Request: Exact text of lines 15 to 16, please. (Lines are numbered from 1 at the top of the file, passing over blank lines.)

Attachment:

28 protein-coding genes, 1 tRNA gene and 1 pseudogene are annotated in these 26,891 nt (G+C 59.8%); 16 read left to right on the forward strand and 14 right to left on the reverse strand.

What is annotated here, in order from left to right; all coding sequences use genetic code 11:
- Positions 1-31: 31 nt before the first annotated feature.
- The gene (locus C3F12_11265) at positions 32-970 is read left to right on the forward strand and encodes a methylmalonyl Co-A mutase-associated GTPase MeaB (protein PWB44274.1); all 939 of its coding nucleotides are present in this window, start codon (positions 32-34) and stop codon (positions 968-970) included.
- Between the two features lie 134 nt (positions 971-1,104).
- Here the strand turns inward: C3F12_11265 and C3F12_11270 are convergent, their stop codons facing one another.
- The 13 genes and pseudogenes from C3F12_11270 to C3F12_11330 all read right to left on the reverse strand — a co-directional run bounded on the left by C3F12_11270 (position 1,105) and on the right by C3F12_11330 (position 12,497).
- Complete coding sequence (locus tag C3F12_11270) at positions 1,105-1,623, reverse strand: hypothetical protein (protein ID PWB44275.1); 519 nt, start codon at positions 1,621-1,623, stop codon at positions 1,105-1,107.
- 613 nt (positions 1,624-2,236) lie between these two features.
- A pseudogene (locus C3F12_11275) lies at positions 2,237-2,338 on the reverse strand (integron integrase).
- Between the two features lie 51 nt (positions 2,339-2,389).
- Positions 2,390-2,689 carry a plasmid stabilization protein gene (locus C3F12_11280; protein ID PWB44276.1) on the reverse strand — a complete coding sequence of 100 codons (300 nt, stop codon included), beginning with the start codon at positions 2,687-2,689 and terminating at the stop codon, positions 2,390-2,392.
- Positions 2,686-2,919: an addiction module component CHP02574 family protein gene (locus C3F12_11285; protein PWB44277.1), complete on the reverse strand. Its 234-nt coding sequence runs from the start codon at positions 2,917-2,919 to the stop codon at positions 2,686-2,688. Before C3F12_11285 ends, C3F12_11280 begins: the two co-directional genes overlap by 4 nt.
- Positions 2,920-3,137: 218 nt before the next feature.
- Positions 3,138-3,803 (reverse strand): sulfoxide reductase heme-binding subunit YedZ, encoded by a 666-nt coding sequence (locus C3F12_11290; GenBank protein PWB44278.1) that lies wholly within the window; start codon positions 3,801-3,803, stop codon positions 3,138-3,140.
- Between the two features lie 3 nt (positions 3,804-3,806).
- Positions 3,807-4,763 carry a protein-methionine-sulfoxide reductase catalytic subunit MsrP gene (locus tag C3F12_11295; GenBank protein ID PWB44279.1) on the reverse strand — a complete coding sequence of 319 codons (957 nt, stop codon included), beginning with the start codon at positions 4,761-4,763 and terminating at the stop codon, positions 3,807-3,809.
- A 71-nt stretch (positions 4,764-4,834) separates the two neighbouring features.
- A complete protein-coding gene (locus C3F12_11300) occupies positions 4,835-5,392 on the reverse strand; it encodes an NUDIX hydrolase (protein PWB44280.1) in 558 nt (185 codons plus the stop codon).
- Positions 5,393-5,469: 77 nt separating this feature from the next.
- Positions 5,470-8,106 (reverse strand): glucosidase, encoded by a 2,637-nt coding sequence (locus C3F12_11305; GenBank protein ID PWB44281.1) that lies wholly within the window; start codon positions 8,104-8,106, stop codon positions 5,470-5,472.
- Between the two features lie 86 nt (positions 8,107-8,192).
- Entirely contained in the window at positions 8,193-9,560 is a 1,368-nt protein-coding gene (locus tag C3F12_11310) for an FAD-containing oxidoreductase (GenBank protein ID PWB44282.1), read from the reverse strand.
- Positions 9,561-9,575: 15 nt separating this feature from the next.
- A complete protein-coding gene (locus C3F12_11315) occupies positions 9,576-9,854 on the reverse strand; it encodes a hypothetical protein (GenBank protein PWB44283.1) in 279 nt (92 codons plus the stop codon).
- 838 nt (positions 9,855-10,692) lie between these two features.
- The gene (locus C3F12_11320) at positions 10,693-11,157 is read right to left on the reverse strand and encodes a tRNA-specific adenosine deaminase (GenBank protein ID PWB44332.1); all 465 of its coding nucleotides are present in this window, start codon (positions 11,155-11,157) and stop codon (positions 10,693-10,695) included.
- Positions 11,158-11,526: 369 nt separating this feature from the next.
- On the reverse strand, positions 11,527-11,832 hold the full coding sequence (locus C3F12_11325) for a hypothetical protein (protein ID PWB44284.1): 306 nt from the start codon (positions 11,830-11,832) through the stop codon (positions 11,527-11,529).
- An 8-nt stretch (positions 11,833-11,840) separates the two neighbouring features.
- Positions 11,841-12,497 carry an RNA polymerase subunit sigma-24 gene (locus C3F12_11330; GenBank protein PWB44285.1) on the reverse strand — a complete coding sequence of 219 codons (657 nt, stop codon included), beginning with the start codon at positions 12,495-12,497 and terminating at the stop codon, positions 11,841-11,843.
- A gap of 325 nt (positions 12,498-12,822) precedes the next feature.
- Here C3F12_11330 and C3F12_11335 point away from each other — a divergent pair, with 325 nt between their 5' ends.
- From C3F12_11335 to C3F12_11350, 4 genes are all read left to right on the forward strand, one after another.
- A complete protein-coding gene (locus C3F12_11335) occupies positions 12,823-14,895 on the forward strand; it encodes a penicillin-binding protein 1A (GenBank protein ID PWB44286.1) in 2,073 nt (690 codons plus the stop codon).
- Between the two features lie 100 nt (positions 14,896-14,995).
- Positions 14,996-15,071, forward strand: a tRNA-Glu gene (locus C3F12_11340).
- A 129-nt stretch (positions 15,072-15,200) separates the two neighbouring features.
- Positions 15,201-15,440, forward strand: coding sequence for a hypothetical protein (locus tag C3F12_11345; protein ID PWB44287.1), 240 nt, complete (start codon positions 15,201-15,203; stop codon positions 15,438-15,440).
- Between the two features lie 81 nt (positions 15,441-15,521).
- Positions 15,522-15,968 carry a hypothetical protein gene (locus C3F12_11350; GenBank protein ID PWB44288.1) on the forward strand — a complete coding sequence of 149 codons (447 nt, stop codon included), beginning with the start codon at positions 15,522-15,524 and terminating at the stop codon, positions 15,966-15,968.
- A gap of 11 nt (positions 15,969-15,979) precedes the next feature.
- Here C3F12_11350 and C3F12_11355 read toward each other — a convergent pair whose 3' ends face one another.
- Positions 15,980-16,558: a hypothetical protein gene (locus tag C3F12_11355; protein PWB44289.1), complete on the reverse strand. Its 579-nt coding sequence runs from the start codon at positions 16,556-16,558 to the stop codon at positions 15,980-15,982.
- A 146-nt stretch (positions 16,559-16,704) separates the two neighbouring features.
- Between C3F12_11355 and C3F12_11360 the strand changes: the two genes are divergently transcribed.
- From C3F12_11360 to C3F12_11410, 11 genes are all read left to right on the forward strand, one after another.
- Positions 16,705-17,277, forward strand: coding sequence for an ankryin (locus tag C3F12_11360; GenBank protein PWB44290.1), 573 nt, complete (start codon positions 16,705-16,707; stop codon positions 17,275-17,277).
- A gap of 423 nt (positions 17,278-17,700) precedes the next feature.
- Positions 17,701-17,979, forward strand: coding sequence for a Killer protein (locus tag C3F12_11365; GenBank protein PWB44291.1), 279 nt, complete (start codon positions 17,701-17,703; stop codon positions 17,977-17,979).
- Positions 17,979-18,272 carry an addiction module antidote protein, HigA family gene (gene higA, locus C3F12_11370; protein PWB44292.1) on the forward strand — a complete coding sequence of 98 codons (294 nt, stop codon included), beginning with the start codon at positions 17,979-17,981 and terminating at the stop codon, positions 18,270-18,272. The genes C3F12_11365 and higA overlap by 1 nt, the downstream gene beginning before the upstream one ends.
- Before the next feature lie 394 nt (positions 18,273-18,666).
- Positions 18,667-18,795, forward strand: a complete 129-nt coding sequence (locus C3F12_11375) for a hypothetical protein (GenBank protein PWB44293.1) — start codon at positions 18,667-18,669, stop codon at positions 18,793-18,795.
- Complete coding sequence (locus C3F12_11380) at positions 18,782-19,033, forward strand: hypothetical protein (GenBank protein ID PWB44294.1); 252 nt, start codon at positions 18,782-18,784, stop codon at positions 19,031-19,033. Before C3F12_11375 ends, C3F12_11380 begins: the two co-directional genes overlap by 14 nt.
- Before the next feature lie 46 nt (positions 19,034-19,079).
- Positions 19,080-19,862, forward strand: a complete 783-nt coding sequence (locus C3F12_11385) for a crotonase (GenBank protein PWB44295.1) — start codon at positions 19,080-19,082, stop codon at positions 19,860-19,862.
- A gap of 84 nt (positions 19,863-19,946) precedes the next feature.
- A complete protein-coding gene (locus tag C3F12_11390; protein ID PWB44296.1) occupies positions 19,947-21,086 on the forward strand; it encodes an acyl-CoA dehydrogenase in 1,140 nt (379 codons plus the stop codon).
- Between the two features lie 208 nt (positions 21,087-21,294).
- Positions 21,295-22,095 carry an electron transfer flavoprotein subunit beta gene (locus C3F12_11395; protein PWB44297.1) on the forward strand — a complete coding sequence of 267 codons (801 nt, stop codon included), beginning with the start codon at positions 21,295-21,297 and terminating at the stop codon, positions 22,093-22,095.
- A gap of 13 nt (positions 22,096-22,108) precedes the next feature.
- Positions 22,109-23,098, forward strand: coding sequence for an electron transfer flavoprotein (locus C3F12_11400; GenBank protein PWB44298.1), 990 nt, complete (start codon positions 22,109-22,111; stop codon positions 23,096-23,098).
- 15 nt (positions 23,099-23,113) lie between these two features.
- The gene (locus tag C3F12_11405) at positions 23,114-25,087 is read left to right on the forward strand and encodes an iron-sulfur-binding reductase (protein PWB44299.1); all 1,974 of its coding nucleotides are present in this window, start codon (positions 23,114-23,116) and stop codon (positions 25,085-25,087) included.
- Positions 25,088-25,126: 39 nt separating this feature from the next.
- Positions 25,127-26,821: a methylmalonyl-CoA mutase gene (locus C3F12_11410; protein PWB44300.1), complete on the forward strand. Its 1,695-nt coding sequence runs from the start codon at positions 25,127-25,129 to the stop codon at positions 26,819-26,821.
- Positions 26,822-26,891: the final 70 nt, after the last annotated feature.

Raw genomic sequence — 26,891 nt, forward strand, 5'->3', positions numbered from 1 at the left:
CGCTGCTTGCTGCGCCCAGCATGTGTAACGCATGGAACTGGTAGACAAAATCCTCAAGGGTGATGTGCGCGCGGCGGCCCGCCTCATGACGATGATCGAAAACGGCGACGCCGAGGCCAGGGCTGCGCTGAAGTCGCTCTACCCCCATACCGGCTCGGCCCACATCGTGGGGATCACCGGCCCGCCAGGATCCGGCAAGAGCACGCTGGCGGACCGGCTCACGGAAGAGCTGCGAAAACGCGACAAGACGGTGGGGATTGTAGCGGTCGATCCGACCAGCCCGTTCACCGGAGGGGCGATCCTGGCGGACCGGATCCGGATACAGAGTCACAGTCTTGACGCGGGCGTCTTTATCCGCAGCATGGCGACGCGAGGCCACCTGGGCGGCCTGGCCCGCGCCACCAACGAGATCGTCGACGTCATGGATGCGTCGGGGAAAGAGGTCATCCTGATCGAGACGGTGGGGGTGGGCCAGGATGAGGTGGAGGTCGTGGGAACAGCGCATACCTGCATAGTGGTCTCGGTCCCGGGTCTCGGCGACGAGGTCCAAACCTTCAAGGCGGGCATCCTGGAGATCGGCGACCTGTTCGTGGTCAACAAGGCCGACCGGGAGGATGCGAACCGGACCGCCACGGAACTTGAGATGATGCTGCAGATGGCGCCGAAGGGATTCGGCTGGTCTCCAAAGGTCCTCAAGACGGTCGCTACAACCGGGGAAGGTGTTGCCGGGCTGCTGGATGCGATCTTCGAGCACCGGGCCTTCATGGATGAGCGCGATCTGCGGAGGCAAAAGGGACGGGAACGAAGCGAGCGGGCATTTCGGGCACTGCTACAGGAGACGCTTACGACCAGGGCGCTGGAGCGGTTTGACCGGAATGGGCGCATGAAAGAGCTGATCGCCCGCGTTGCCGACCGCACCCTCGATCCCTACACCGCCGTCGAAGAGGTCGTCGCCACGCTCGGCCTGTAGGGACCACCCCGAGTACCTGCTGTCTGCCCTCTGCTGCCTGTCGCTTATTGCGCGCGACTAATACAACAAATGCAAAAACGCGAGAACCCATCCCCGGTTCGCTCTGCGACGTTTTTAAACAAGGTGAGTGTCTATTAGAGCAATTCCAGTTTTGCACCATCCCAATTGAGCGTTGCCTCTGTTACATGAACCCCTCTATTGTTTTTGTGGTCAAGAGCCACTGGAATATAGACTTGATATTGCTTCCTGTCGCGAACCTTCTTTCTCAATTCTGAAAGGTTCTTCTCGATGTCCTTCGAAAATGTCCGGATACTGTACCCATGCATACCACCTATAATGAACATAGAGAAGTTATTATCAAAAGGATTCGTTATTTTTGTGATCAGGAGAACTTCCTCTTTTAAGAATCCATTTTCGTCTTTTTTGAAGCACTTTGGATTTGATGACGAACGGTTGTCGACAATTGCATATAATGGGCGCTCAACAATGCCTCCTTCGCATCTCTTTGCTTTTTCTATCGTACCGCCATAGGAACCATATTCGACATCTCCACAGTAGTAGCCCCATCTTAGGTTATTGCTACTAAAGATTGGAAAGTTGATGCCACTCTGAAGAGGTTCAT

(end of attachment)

- Positions 3,138-3,803 (reverse strand): sulfoxide reductase heme-binding subunit YedZ, encoded by a 666-nt coding sequence (locus C3F12_11290; GenBank protein PWB44278.1) that lies wholly within the window; start codon positions 3,801-3,803, stop codon positions 3,138-3,140.
- Between the two features lie 3 nt (positions 3,804-3,806).